Reading from a piece of paper in the operating room, Sabina Zak, a physician's assistant at Coney Island Hospital waits for the surgical team to respond to each of her questions. "Is this patient X?" Check. "Have we marked the correct body part?" Check. "Does the patient have any known allergies?" Check.
Ms. Zak holds in her hand a powerful tool that will either allow the surgery to proceed or completely halt the procedure: a surgical safety checklist.
More than 225 surgeons in HHC’s 11 hospitals are voluntarily adopting the use of a comprehensive surgical checklist based on recommendations by the World Health Organization (WHO) to help reduce the risk of complications and death associated with the more than 234 million surgical procedures performed each year worldwide.
"The effectiveness of checklists is counterintuitive to many surgical teams who think this simple tool cannot possibly make much of a difference in the very complex environment of the operating room. Yet we have learned from our successful adoption of checklists to reduce hospital-acquired infections in our intensive care units that it is indeed the simple steps that are easily overlooked," said HHC President Alan D. Aviles.
The checklist is designed to foster better communication among surgeons, nurses and anesthesiologists and help the team adhere to the best clinical practices in the over 47,000 surgeries performed in the public hospitals each year.
"HHC's announcement that it will be putting the WHO Safe Surgery checklist into every one of its operating rooms is a major leap forward for patient safety and quality, not just for New York but for the country," said Dr. Atul Gawande, associate professor at the Harvard School of Public Health, and leader of the WHO program that developed the checklist. "This puts it among the first American hospital systems to adopt an approach that we are finding reduces surgical errors dramatically."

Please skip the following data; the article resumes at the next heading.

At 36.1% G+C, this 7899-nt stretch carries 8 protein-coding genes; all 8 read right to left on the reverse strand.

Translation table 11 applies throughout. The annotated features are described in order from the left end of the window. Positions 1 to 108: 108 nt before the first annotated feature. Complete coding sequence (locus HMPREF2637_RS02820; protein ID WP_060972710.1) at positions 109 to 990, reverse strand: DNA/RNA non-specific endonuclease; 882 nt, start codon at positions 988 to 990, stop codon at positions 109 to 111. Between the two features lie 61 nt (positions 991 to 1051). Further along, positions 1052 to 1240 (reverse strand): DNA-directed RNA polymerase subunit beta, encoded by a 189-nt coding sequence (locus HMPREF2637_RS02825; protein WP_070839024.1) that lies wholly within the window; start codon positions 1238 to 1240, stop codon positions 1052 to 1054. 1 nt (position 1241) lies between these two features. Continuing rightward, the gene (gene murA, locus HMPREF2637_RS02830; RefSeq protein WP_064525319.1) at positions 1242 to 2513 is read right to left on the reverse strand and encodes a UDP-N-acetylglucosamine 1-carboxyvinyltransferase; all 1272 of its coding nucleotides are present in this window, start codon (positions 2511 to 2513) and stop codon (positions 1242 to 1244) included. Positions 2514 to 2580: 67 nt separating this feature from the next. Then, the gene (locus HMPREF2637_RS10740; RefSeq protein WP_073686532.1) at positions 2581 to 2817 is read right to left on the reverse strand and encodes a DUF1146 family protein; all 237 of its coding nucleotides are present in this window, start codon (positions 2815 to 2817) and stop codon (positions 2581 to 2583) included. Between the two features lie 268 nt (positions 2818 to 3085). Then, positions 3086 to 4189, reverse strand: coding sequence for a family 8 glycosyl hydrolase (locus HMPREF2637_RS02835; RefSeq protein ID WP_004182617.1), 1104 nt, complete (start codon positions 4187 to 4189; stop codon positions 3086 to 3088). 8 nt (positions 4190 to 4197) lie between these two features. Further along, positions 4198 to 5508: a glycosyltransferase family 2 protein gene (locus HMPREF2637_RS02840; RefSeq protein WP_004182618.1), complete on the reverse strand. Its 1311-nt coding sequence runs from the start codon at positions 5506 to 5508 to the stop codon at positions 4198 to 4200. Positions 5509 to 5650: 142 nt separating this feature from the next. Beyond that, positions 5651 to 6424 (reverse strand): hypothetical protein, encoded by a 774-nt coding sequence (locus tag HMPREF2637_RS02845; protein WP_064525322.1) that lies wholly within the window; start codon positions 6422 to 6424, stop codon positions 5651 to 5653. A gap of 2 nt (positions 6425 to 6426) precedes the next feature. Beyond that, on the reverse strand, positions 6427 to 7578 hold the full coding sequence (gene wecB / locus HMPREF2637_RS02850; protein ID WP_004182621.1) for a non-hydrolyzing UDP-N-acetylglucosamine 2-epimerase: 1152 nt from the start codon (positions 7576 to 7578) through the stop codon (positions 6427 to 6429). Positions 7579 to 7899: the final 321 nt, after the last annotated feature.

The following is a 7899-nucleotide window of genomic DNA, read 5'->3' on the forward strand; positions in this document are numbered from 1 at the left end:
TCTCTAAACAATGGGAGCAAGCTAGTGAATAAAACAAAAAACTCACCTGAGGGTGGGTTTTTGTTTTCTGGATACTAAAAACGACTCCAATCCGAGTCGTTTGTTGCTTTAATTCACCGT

Prior to major surgical procedures all across HHC, circulating nurses, or physician assistants like Ms. Zak, will get a verbal confirmation and document more than a dozen safety standard checks beyond the nearly universal check for the right patient, the right site and the right procedure. The HHC checklist will also include re-checking blood type and allergies to drugs; ensuring administration of an appropriate antibiotic (and for cardiac patients, a beta blocker) prior to making an incision; confirming appropriate measures to prevent deep vein thrombosis after surgery; and meticulous accounting to ensure that no instrument, gauze or other foreign body can be left behind.
Studies have shown that checklists work. Eight medical centers from around the world participated in WHO's checklist pilot program. At the start of the program, the hospitals found they were doing everything they should only one third of the time. A thousand operations later, the rate improved dramatically, with some hospitals approaching 100 percent.
HHC's surgical safety checklist is part of the hospital system's multi-year campaign to become one of the safest hospital systems in the country by the year 2010.